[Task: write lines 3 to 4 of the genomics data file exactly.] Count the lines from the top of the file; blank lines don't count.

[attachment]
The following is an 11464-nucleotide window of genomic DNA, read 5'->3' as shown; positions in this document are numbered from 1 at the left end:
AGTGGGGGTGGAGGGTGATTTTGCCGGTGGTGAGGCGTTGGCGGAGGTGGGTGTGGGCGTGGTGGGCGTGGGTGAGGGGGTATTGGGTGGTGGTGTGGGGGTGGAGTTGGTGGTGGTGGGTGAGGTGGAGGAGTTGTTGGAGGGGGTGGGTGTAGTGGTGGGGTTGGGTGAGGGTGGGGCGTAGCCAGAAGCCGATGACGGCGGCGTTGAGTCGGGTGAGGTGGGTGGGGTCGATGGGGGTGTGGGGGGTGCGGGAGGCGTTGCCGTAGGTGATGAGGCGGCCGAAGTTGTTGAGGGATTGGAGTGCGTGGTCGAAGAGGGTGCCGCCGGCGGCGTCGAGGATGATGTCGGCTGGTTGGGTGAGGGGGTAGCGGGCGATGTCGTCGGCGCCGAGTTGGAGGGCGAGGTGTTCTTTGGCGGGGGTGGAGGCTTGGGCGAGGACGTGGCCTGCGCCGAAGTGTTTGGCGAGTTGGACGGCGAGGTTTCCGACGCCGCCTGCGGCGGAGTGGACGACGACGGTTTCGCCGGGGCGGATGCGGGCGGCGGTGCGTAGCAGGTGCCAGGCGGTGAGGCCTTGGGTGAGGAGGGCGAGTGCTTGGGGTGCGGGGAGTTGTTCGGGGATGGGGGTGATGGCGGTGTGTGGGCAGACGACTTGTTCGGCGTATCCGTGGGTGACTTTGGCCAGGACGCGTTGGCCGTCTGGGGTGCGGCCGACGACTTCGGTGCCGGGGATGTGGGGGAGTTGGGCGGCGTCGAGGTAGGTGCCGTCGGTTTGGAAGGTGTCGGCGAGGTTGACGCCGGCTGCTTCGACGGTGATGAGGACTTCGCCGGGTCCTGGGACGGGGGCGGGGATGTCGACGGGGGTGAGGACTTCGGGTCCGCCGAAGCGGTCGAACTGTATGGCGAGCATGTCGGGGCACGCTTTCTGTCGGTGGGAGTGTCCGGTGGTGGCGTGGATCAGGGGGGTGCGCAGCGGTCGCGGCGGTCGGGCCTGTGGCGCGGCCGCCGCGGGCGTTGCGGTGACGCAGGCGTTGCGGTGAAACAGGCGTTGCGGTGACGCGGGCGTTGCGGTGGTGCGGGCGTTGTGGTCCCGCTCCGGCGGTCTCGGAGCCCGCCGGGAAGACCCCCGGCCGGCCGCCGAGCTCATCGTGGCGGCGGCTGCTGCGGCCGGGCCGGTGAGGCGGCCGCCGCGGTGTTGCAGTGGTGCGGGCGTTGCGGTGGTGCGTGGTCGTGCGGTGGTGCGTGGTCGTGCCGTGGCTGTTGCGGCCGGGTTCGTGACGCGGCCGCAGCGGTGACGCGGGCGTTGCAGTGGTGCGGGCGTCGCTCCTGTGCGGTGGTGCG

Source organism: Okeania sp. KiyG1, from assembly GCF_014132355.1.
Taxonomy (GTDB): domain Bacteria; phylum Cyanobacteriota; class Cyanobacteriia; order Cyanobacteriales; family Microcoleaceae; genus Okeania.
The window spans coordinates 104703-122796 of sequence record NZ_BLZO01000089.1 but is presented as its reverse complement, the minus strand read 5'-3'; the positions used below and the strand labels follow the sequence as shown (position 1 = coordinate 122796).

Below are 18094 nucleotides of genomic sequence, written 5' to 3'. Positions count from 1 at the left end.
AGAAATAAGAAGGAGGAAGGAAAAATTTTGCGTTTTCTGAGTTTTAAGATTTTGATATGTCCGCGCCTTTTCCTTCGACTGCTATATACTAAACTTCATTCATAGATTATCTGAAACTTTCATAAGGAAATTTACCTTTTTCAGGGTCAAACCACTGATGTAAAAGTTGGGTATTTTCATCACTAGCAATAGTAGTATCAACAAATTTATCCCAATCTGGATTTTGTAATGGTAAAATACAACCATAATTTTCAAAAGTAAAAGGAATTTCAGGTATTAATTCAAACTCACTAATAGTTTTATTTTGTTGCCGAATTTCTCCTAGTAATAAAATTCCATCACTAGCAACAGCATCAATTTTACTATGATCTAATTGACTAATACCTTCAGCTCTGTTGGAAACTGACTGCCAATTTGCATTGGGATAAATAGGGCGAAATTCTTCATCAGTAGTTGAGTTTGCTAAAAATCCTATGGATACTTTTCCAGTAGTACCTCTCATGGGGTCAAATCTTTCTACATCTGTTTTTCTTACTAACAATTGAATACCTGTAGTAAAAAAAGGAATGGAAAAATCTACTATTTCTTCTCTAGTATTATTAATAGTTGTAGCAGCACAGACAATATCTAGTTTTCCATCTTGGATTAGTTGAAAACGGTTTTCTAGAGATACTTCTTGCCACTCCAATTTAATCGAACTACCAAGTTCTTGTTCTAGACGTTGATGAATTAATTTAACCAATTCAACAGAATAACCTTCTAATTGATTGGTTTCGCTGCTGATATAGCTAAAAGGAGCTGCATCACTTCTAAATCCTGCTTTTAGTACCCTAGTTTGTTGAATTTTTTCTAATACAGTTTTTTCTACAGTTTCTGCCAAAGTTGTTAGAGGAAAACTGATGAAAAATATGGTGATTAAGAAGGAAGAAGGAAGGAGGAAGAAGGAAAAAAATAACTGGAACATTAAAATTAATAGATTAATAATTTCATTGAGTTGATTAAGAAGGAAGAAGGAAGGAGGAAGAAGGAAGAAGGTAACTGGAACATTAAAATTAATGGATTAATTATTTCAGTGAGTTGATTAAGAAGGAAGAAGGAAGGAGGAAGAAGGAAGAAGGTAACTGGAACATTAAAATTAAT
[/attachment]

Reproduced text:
Source organism: Okeania sp. KiyG1, from assembly GCF_014132355.1.
Taxonomy (GTDB): domain Bacteria; phylum Cyanobacteriota; class Cyanobacteriia; order Cyanobacteriales; family Microcoleaceae; genus Okeania.